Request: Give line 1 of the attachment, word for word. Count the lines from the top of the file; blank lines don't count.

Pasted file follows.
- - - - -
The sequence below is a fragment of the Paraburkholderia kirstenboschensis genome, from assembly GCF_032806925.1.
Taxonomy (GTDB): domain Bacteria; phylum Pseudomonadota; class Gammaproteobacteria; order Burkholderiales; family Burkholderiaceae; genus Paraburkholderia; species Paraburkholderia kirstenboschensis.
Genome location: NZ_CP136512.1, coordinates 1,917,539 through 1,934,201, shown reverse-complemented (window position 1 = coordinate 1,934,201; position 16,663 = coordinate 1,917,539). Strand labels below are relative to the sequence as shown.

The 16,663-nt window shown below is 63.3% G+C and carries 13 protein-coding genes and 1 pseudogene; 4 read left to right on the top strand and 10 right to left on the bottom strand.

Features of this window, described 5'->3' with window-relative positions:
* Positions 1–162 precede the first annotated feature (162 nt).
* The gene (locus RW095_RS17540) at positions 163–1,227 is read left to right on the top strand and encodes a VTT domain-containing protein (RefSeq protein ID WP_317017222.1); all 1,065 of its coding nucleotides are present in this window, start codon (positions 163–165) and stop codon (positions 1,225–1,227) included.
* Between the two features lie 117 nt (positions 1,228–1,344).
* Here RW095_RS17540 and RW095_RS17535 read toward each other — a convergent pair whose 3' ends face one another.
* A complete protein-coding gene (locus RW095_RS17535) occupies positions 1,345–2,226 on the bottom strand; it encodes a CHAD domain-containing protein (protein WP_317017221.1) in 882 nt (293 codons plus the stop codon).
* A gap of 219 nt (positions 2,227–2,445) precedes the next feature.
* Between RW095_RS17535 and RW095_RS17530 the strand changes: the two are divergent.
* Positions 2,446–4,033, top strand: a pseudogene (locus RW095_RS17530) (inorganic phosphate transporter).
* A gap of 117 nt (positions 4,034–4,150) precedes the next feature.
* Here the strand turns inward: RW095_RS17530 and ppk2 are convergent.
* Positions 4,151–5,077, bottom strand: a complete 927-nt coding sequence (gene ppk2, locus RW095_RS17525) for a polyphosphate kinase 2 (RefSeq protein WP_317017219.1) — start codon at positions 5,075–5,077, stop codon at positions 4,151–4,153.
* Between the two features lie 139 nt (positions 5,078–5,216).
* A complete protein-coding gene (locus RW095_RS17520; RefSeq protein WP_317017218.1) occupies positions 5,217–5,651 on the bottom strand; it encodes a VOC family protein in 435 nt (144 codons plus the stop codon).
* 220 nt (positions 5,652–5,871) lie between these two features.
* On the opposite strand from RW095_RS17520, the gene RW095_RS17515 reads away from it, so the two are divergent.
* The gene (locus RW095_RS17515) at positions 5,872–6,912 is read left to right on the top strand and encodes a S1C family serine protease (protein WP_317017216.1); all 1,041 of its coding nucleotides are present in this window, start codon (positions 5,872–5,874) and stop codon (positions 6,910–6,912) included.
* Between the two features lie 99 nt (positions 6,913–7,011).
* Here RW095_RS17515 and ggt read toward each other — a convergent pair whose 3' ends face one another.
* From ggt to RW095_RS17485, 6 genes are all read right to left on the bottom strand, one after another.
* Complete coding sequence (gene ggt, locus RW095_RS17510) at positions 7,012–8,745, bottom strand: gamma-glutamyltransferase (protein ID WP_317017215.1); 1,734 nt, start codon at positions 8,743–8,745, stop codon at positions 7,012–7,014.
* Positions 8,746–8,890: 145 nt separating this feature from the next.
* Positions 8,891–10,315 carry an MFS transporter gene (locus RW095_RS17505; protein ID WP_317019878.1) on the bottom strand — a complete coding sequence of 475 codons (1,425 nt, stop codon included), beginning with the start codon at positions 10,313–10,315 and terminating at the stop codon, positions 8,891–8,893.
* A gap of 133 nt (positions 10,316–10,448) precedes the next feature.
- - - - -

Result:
The sequence below is a fragment of the Paraburkholderia kirstenboschensis genome, from assembly GCF_032806925.1.